A couple years ago, I convinced a friend to help me make a dressform, using the papertape instructions on this website (there are other methods here as well). I stood still for four hours while he wrapped me in tape. That is not an estimate, I timed it. Different people work at different paces, but my friend and I are both fastidious people, and in the end, it was done right, which is what matters.
1. Don’t over-dampen the paper-tape.
2. Triangles serve best for covering curves (use small triangles to shape the breasts).
3. If you have orthotics that will make a difference in your posture, wear them! My left leg is 1/2″ shorter than the right, and that makes for a big difference in the hips when I’m standing barefoot without my “correcting” heel lift.
You can see pictures of the process at the instructional link above, since I have none of my own. When we were done, we had a reasonably stiff shell that replicated my torso accurately. I taped it together and stuffed it with plastic bags, then decorated it with paper mache. But it was not sturdy, and I was disappointed, thinking I couldn’t make it into a functional tool.
I was afraid to overstuff it, as I thought I would push it out of shape, particularly the shoulder area. So I left it as it was, as a merely decorative thing in my studio, gathering dust.
Eventually, the poor thing started to sag.
I began worrying over how much it might cost to buy a dressform from the store, and put aside my dreams of being resourceful and making my own. I asked if anyone had one on freecycle, but to no avail.
The old sagging dressform was sitting idly at my dad’s house, and I was morosely obsessing over vintage dressforms on eBay (I couldn’t really justify spending the money), when M said to me, “don’t you have one already, the one that you made?” And suddenly it occured to me, that I (and my friend!) had put a lot of work into that thing, and with a little more, I might be able to make it functional.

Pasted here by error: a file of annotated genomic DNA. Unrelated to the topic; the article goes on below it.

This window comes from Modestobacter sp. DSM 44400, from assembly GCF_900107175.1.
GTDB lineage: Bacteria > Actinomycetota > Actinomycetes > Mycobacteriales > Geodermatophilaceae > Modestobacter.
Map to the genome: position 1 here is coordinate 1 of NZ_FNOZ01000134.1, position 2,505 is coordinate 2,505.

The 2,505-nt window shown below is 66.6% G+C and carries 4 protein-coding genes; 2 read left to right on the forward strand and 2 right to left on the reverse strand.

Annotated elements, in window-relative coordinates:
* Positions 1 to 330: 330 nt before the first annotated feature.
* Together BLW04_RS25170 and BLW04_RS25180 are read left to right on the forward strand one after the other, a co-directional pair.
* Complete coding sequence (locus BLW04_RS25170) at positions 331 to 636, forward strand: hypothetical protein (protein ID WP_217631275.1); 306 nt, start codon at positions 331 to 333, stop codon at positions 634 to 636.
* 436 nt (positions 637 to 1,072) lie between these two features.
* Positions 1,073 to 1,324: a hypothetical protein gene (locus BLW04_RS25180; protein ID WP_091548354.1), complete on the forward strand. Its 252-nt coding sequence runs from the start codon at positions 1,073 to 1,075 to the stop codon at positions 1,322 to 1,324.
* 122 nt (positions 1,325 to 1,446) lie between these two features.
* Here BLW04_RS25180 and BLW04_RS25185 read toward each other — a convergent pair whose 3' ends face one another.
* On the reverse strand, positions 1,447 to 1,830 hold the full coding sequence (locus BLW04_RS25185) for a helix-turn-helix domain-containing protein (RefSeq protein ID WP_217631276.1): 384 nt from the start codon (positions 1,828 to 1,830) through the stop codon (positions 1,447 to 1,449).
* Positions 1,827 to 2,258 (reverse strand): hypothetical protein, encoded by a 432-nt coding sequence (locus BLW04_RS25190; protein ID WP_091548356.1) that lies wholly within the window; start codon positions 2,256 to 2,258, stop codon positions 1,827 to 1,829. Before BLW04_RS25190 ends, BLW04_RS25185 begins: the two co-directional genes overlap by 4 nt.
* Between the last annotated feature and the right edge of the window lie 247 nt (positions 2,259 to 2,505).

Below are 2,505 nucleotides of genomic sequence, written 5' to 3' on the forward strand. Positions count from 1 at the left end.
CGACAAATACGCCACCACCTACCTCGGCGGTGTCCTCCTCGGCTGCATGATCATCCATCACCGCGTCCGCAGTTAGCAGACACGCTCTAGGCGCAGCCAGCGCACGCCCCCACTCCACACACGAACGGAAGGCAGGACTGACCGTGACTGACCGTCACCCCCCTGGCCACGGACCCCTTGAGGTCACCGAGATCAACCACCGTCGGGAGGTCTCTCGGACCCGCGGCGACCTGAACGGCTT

So when we visited my folks for the holidays, I dragged it out and began the operation.
The dressform is now sturdy, and my, my mom’s, and my dad’s plastic bag drawers are empty!
I don’t know whether I really compromised the accuracy of the figure by overstuffing; but I do know that it’s strong now, and won’t sag, and when it sagged it really wasn’t accurate. If it’s a little bigger than me in some areas, I don’t anticipate it being a problem, as I don’t intend to make extremely tight-fitting clothing.
Obviously, I’m not going to want to pin into this, but even if it wasn’t decorated, I wouldn’t want to pin directly into the form, as areas might weaken over time with repeated close pinpricks. I have some stretchy material, from which I plan to make a close-fitting cover that can be pinned into.
Finally I can start learning to drape… any suggested reading for a beginner?